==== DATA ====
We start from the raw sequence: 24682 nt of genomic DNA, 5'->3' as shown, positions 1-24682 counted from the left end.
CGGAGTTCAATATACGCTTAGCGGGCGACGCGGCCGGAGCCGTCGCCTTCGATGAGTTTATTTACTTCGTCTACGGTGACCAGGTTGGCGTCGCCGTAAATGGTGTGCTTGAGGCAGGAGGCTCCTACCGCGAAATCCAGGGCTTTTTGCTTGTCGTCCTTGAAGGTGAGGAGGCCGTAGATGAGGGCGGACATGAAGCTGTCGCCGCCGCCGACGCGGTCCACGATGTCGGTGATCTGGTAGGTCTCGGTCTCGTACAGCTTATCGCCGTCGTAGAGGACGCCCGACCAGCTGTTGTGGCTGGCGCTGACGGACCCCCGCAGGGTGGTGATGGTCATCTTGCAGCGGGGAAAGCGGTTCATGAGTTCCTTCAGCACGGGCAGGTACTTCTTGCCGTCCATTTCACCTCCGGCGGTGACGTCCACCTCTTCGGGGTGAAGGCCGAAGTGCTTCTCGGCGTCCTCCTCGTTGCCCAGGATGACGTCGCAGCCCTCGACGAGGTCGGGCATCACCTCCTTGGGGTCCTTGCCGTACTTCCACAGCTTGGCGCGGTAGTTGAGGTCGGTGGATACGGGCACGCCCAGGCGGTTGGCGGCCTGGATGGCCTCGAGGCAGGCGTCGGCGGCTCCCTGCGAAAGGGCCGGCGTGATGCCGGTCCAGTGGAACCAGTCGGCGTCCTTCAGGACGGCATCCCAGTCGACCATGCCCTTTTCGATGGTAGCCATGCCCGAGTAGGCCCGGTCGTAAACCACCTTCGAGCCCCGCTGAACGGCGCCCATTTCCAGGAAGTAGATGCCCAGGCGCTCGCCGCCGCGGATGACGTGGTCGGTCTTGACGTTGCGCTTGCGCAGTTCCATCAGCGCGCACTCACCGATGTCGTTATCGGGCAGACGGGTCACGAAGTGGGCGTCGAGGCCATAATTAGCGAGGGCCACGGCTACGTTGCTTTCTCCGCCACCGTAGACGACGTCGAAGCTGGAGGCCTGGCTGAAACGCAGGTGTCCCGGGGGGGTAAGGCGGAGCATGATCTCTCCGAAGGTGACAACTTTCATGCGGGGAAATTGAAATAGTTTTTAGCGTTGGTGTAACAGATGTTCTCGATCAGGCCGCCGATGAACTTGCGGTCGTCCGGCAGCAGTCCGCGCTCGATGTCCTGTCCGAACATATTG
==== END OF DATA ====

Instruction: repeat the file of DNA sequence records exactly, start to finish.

We start from the raw sequence: 24682 nt of genomic DNA, 5'->3' as shown, positions 1-24682 counted from the left end.
CGGAGTTCAATATACGCTTAGCGGGCGACGCGGCCGGAGCCGTCGCCTTCGATGAGTTTATTTACTTCGTCTACGGTGACCAGGTTGGCGTCGCCGTAAATGGTGTGCTTGAGGCAGGAGGCTCCTACCGCGAAATCCAGGGCTTTTTGCTTGTCGTCCTTGAAGGTGAGGAGGCCGTAGATGAGGGCGGACATGAAGCTGTCGCCGCCGCCGACGCGGTCCACGATGTCGGTGATCTGGTAGGTCTCGGTCTCGTACAGCTTATCGCCGTCGTAGAGGACGCCCGACCAGCTGTTGTGGCTGGCGCTGACGGACCCCCGCAGGGTGGTGATGGTCATCTTGCAGCGGGGAAAGCGGTTCATGAGTTCCTTCAGCACGGGCAGGTACTTCTTGCCGTCCATTTCACCTCCGGCGGTGACGTCCACCTCTTCGGGGTGAAGGCCGAAGTGCTTCTCGGCGTCCTCCTCGTTGCCCAGGATGACGTCGCAGCCCTCGACGAGGTCGGGCATCACCTCCTTGGGGTCCTTGCCGTACTTCCACAGCTTGGCGCGGTAGTTGAGGTCGGTGGATACGGGCACGCCCAGGCGGTTGGCGGCCTGGATGGCCTCGAGGCAGGCGTCGGCGGCTCCCTGCGAAAGGGCCGGCGTGATGCCGGTCCAGTGGAACCAGTCGGCGTCCTTCAGGACGGCATCCCAGTCGACCATGCCCTTTTCGATGGTAGCCATGCCCGAGTAGGCCCGGTCGTAAACCACCTTCGAGCCCCGCTGAACGGCGCCCATTTCCAGGAAGTAGATGCCCAGGCGCTCGCCGCCGCGGATGACGTGGTCGGTCTTGACGTTGCGCTTGCGCAGTTCCATCAGCGCGCACTCACCGATGTCGTTATCGGGCAGACGGGTCACGAAGTGGGCGTCGAGGCCATAATTAGCGAGGGCCACGGCTACGTTGCTTTCTCCGCCACCGTAGACGACGTCGAAGCTGGAGGCCTGGCTGAAACGCAGGTGTCCCGGGGGGGTAAGGCGGAGCATGATCTCTCCGAAGGTGACAACTTTCATGCGGGGAAATTGAAATAGTTTTTAGCGTTGGTGTAACAGATGTTCTCGATCAGGCCGCCGATGAACTTGCGGTCGTCCGGCAGCAGTCCGCGCTCGATGTCCTGTCCGAACATATTG